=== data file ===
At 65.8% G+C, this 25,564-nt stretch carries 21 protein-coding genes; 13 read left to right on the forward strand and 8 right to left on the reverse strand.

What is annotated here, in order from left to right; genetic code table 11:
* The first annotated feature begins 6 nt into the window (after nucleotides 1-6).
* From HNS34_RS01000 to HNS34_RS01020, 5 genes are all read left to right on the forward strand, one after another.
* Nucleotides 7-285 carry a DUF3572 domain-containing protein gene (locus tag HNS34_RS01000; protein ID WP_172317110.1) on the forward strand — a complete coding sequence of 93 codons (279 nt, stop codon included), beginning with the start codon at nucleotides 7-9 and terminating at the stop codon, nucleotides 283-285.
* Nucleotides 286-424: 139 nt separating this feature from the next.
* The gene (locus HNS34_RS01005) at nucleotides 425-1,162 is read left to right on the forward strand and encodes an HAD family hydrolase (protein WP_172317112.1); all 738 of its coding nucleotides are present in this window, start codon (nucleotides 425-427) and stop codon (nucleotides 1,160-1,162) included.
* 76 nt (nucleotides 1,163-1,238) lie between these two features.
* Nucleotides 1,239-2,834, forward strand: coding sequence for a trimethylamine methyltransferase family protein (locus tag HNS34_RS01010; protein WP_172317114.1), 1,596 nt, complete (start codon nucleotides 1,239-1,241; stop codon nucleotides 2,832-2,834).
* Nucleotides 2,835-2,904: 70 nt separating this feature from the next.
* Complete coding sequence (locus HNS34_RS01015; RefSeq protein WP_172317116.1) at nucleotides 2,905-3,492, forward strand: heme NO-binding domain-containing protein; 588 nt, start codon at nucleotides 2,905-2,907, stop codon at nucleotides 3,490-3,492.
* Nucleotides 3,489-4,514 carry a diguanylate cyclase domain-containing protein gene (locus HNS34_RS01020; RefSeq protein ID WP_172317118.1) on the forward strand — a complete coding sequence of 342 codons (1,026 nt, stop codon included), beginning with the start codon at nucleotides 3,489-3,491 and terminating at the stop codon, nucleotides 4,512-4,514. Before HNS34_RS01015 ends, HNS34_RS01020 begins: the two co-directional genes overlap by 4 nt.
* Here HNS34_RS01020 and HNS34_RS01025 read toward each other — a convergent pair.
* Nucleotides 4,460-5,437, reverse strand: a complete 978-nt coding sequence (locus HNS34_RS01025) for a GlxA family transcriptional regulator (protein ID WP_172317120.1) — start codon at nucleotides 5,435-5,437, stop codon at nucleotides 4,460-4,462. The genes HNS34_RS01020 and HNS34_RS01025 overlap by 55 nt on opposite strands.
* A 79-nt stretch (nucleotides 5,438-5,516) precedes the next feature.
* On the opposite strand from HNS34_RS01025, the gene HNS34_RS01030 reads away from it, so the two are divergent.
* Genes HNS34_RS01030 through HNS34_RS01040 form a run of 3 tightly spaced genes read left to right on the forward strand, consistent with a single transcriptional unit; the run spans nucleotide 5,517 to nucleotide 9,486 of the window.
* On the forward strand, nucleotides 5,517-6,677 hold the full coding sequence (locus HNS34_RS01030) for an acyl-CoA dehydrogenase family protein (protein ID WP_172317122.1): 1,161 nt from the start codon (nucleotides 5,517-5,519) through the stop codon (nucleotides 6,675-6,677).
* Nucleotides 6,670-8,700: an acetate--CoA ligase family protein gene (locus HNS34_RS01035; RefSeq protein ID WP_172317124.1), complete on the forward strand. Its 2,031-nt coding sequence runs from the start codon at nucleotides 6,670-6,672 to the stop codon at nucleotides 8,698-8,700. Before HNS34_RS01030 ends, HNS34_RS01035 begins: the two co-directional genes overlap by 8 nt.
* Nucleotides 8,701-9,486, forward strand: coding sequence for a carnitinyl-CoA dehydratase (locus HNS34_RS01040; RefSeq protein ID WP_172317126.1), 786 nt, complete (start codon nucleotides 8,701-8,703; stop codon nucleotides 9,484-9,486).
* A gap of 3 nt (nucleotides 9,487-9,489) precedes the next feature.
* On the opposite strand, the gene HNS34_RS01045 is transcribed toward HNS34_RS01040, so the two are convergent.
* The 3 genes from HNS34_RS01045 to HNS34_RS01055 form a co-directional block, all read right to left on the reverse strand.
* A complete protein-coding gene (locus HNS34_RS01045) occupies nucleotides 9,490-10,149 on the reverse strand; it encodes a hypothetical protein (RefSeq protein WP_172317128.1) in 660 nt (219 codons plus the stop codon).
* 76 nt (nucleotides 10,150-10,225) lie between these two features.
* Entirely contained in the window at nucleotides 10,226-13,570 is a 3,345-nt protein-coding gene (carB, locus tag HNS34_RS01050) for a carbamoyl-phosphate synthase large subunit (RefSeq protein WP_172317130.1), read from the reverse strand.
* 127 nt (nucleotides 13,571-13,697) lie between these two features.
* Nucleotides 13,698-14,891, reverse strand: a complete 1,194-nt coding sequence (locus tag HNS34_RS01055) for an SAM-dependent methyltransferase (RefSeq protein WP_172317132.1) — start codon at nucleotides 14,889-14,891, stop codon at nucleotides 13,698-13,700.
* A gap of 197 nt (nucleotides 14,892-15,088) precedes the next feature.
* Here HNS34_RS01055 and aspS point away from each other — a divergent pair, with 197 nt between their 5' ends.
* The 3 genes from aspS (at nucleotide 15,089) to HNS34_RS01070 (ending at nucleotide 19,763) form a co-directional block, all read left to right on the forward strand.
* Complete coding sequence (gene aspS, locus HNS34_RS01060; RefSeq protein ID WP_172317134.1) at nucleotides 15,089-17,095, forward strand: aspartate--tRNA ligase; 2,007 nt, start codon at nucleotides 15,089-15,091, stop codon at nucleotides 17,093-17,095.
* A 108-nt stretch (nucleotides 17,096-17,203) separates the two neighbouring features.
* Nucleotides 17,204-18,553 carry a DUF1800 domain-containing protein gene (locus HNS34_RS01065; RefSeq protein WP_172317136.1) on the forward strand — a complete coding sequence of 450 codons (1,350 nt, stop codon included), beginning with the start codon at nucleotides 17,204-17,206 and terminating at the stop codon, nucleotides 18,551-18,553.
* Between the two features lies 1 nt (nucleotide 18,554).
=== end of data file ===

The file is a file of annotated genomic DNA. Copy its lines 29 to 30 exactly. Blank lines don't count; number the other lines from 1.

* A gap of 197 nt (nucleotides 14,892-15,088) precedes the next feature.
* Here HNS34_RS01055 and aspS point away from each other — a divergent pair, with 197 nt between their 5' ends.